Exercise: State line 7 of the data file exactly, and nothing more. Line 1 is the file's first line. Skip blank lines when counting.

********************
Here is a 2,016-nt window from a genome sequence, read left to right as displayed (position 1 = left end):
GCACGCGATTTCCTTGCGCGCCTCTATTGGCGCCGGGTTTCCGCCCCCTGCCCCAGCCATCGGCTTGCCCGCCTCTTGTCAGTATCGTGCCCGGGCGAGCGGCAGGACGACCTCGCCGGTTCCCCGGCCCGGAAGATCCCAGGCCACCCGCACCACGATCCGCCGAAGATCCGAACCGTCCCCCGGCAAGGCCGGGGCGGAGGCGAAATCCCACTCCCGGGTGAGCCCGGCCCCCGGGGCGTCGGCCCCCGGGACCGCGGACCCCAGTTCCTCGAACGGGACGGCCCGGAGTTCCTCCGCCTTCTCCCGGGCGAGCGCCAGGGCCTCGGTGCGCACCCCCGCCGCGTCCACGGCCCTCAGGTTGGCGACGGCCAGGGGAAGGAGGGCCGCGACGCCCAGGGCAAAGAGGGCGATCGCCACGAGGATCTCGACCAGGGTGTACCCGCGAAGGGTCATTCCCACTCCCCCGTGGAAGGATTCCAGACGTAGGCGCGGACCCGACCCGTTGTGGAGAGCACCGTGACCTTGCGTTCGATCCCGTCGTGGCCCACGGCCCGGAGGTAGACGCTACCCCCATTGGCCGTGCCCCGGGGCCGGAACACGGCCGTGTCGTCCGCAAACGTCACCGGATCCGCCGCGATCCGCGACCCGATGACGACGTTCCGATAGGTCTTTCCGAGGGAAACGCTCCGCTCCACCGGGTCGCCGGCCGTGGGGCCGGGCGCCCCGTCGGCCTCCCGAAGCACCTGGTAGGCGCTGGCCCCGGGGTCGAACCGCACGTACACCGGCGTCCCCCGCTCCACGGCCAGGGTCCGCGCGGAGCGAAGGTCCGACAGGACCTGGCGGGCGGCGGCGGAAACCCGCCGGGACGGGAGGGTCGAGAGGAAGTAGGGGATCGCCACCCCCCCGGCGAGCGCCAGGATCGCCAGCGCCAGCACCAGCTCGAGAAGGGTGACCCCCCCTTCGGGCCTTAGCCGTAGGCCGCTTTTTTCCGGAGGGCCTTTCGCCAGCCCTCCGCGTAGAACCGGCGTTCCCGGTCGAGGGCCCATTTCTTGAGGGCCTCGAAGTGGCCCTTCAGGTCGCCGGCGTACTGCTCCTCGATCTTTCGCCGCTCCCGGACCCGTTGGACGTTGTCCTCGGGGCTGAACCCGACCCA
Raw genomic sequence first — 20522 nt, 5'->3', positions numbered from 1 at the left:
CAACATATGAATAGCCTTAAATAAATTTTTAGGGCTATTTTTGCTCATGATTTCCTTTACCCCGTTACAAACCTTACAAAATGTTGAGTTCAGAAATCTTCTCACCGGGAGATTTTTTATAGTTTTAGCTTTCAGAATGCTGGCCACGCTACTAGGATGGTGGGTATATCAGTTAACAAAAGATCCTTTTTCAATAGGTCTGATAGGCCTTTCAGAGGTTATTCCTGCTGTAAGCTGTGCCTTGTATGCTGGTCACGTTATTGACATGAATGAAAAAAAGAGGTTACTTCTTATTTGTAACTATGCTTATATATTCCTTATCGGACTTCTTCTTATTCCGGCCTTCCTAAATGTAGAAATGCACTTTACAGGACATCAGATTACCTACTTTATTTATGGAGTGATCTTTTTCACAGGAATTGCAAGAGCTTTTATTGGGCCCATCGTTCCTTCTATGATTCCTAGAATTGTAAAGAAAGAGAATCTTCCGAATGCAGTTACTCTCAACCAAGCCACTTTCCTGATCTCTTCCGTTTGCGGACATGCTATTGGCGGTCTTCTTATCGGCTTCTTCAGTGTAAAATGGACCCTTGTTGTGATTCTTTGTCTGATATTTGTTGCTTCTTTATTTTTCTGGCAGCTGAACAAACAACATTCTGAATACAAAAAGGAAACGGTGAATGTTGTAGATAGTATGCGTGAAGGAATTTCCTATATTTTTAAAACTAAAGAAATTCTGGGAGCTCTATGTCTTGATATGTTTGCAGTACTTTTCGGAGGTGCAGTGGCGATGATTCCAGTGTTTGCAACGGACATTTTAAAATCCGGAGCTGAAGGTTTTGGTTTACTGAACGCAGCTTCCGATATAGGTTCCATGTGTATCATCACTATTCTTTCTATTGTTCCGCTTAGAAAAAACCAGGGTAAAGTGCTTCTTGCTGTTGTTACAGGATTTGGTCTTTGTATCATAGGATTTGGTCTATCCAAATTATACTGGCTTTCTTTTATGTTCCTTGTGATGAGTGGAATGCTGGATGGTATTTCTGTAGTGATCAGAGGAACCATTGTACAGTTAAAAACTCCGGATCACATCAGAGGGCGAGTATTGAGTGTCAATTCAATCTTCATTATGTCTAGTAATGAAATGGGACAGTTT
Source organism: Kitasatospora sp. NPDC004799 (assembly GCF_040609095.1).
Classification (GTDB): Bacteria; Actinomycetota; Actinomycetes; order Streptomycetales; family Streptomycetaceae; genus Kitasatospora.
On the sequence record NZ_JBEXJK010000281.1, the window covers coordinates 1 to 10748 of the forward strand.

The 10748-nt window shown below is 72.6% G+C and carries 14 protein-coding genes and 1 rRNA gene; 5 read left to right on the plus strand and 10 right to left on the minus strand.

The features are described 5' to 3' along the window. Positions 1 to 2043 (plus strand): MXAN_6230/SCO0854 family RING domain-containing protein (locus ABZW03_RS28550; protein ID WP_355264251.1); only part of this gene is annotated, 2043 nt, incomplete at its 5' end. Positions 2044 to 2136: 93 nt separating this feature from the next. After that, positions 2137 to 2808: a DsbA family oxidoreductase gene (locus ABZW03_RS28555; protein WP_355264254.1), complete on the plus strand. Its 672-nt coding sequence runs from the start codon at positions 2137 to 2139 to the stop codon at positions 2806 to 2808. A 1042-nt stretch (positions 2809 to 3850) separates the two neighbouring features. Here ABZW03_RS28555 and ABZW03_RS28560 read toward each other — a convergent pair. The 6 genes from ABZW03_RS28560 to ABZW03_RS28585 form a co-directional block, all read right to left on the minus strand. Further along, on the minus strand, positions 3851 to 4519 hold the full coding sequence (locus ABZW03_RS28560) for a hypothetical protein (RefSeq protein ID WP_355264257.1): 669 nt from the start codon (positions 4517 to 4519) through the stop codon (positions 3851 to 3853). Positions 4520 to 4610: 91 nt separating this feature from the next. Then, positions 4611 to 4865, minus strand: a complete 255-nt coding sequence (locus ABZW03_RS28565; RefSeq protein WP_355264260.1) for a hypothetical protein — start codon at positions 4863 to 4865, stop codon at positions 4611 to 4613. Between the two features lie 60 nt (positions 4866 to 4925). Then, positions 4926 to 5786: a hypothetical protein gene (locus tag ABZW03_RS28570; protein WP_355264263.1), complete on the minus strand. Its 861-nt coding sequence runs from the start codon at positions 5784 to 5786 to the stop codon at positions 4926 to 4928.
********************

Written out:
On the sequence record NZ_JBEXJK010000281.1, the window covers coordinates 1 to 10748 of the forward strand.